As the fledgling company fought for orders, Julie worked full-time at her solicitors’ office, then all evening for Pyronix, doing what she had done as a child; keeping everything on track and the business’s house in order.
It paid off and business boomed. The couple set up a factory at Hellaby, near Rotherham and employed over 200 staff.
Home became a converted farmhouse in North Anston. They had three children. Everything seemed golden.
Then they decided to buy a new kitchen for a tumbledown manor house they had bought to transform into their dream home. The dream soured.
“Paul fell in love with the kitchen designer and within four weeks had left me and the kids for her,” she says matter-of-factly, though only because 15 years have diminished the pain.
Julie found herself in her mother’s shoes, facing the rejection caused by a husband walking out and the stress of becoming a lone parent.
Her children were aged just three, five and eight.
“It was devastating. He just went and I had to keep everything going, even though I was heartbroken,” she reflects.
Julie did what she’d always done, though; she buried her hurt, took control of the situation and threw herself into work.
Two nannies on round-the-clock shifts took charge of the kids and the house so that Julie could work up to 80 hours a week, running the business and travel the globe on vital sales missions.
It wasn’t just her own kids she had to protect, either. Her employees had families: “So many people were depending on me; I couldn’t let them down. For the second time in my life, I vowed to pull everything back on track and change my life for the better.”
Now 54, she sees her husband’s leaving as “the best thing,” explaining that in their years together, they had become increasingly unhappy.
“I accepted it, I think, because I’d suffered as a child and this made me devalue myself.”
Despite the reeling blow of the recession in 2009, when $800,000 of orders disappeared in three months, her business has become a world-leading provider of quality security equipment.
After the order losses, she sat down with the kids and told them she had no option but to dedicate the next three months to visiting every customer in every corner of the world.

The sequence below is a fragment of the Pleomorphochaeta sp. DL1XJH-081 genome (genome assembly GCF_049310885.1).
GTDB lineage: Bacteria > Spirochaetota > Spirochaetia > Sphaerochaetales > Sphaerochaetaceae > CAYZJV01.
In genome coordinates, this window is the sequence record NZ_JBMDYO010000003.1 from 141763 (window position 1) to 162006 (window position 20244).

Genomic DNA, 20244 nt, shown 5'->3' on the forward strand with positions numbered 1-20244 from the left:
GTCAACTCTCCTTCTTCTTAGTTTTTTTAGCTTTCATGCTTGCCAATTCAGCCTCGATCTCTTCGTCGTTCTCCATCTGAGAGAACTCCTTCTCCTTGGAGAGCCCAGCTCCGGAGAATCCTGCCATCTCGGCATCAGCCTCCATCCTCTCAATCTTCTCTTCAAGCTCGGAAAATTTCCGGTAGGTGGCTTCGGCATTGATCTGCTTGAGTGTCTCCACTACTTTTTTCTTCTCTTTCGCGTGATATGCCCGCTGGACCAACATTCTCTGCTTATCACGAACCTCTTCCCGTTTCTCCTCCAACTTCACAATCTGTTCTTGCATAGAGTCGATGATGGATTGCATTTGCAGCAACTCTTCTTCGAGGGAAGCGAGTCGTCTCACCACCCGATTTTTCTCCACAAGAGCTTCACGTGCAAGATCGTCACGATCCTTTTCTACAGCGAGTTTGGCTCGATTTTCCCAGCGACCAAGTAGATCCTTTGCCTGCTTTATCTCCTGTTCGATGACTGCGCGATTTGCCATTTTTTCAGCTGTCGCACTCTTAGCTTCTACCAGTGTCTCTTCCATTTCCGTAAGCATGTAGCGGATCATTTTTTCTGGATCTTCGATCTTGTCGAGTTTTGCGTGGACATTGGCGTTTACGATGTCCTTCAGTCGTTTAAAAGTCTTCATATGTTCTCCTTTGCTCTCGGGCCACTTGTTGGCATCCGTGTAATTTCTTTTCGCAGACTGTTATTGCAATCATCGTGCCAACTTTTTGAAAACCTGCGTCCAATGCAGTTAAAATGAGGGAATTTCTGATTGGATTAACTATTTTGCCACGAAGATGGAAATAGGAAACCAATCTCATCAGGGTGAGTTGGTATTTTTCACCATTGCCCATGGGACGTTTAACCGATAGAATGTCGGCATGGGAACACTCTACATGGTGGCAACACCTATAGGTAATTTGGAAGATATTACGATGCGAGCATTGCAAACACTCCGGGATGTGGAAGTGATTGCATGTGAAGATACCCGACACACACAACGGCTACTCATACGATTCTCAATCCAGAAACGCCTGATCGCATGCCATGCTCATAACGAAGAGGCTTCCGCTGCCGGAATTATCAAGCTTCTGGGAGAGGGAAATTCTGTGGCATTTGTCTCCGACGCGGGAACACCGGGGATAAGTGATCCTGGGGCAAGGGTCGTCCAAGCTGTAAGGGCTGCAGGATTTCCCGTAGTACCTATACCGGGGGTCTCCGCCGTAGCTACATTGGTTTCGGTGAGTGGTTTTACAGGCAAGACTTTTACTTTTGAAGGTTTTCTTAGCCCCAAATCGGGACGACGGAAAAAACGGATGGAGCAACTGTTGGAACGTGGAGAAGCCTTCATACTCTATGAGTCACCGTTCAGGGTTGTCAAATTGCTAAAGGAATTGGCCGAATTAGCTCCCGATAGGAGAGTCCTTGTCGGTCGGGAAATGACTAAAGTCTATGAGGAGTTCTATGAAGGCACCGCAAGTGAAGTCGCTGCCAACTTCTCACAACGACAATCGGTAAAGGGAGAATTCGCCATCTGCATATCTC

In a seven-day period, she spent 50 hours in the air and 20 hours travelling to airports. But the business grew by four per cent in the UK that year and in 2011, turnover hit just under £15 million.
She is so highly thought of, she was awarded a CBE in 2002 in recognition of her contribution to the Yorkshire and Humber’s business and industry and is now chairman of the British Security Industry Association, the first time a woman has been appointed, and a UK Commissioner for Employment and Skills.
But her biggest achievement is that her children are now well-adjusted, happy adults.
Charlotte, now 18, is studying for A levels and determined to become an opera singer.
Oliver, her eldest, qualified as a sound recording engineer in the USA and is now a staff trainer at internet provider Plusnet. Laurence, 20, is still deciding his future.
Home is still the converted farmhouse in North Anston she bought with husband Paul back in 1987. She’s still single, but dating, and will be taking on the High Sheriff’s role with her kids by her side.
“We are extremely close. Being their mother has been my most important role and the only opinion that counts to me is theirs, though I think there were many times when they didn’t think that,” she says.
They do know they are loved, without a doubt, though; I tell them every day,” she says. “I had to wait too many years for my mother to tell me that.”
The office of High Sheriff dates back to Saxon times, when the Shire Reeve was responsible to the king for the maintenance of law and order within the shire.
Duties nowadays include attendance at royal visits, support for high court judges working in the county and assisting local charities.